At 11 a.m. on March 21, the dean of the University of St. Thomas School of Law lectured on “Christianity and the Law” in Egan 113 to educate students on the need for Christian lawyers in a secular world.
Robert Vischer’s lecture focused on key commitments for Christians approaching legal studies.
The first commitment is a belief in natural law, “that some moral truths apply always and everywhere … that we can know through the exercise of reason,” Vischer said.
Second is a commitment to human dignity, which raises many ethical questions as to what degree the law should extend to defend that “intrinsic value of the human being,” he explained.
Vischer illustrated the commitments using Supreme Court cases, such as the history of decisions that led to the legalization of abortion. He invited the audience to discuss and point out flaws in the logic of certain cases, similar to the way he would lead a law school class.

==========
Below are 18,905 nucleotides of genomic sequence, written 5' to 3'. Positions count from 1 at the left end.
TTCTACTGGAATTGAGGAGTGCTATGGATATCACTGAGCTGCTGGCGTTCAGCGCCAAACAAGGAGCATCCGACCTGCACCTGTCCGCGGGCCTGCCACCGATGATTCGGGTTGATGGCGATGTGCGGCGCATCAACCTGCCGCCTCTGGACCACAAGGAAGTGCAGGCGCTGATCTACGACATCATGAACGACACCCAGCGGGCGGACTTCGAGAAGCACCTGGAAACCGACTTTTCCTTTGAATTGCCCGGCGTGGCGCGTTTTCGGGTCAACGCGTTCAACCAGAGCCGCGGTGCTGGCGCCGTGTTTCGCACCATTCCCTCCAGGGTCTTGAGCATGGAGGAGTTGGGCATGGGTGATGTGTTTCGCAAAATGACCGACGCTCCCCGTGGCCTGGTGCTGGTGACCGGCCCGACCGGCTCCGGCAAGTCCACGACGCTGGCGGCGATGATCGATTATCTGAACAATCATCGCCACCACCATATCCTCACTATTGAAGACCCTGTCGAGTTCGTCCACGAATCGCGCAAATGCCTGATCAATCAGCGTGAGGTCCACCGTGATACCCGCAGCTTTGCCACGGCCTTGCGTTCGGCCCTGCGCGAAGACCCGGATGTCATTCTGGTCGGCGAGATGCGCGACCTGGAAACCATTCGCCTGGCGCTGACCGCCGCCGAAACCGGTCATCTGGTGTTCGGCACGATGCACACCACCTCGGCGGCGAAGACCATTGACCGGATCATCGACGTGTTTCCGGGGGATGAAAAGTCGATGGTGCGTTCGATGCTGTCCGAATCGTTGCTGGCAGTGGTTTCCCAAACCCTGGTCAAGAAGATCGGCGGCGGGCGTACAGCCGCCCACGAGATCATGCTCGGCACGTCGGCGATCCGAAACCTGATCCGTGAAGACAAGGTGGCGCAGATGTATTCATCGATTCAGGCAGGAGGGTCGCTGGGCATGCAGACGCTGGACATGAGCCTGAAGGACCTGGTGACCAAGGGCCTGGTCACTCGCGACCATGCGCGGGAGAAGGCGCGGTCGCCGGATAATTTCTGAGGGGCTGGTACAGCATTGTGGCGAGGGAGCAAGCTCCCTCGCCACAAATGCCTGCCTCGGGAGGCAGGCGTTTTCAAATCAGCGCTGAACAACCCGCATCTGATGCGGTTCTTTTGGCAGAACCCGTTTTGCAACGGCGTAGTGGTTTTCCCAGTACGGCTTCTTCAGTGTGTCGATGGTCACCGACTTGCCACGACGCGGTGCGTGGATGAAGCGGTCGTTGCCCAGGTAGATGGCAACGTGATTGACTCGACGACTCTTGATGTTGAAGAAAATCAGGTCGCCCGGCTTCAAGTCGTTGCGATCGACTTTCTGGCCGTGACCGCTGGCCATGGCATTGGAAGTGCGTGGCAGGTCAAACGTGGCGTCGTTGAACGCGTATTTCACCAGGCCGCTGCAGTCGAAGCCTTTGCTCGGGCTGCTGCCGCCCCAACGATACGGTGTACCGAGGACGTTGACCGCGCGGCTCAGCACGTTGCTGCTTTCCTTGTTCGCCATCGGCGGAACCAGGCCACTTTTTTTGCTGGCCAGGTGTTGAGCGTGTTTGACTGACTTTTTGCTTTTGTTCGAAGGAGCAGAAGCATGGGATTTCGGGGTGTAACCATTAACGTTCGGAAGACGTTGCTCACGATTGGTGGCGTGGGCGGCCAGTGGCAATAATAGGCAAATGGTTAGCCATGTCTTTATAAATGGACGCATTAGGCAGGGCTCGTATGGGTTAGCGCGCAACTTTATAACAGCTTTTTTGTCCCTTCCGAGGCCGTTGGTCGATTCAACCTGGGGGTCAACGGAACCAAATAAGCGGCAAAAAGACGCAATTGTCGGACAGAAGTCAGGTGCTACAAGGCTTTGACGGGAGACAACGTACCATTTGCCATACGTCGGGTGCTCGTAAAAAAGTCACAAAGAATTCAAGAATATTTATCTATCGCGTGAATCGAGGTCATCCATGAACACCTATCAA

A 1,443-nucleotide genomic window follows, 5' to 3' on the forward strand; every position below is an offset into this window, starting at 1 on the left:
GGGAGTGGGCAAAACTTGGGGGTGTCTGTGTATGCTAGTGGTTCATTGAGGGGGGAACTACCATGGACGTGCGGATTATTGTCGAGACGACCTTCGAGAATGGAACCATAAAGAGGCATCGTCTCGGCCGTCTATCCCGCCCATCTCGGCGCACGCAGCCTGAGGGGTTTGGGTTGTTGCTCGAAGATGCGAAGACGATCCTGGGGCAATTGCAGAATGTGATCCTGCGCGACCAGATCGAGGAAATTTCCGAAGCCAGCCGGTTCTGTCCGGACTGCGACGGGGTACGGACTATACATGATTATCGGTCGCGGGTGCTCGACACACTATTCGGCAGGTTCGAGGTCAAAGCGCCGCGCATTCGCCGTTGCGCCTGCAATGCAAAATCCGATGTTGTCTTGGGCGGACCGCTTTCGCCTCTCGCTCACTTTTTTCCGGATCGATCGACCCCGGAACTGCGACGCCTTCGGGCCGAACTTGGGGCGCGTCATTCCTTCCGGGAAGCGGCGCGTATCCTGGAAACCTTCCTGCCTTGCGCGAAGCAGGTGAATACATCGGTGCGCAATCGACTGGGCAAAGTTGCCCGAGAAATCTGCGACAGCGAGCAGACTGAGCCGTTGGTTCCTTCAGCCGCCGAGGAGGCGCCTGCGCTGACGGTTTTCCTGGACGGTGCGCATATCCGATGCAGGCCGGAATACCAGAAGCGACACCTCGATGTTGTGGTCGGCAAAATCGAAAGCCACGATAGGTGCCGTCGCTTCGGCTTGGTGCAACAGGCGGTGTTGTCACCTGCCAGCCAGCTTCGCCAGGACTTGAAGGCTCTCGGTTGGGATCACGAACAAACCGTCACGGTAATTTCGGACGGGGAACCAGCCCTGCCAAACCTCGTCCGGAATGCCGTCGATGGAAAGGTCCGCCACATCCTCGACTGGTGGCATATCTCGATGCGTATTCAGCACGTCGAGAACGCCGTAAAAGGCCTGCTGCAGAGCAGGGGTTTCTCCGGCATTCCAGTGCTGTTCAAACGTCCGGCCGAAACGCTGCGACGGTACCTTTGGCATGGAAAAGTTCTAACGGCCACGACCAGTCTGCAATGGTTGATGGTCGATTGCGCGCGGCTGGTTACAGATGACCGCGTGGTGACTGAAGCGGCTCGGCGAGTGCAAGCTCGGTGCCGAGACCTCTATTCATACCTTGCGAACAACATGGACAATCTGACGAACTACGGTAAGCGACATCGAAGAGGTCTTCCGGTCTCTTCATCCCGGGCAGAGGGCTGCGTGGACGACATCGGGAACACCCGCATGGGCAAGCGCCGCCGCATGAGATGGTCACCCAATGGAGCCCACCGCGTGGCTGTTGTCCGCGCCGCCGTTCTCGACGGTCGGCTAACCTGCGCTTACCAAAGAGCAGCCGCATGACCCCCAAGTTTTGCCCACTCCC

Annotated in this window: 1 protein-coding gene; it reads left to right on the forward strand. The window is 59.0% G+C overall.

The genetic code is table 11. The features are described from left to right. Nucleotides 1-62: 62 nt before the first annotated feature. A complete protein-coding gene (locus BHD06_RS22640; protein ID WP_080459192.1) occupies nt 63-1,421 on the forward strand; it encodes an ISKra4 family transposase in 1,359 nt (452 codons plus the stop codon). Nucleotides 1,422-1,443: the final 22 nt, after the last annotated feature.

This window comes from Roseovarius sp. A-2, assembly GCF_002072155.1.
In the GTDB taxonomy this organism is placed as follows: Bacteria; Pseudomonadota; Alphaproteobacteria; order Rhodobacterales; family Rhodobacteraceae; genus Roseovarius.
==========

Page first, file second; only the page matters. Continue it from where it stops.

“It’s thinking like a lawyer in ways that also show why what we do at St. Thomas … can’t just be a self-contained box of law. You also have to engage in moral, critical reasoning and bring insights from other fields,” he said.
Other commitments include solidarity, to “love without exception,” and subsidiarity, or society depending on relationships, not simply individuals and their government, said Vischer.
The fifth commitment is a reminder that humanity is fallen, so Christian lawyers must be charitable in their work. Vischer said, “Nothing is going to be perfect in our world, given the fall, (but that) doesn’t mean that we are relieved of working for a tolerable justice.”
Vischer ended by encouraging students interested in law to “be not afraid.” He said that as students engage the culture, having “a ‘be not afraid’ mindset (will) affect the vulnerability and the humility and the relationships with which we engage these very difficult
Junior Adam Basinger said for him, the lecture “re-emphasized the need to stand out in the world and evangelize in the secular vocation of the attorney. … Having been at the United Nations and standing up in the room and saying hey, this is wrong … this doesn’t reflect the dignity of the human person, I’ve just seen the need for us to have moral and authentic and radical Catholic attorneys.”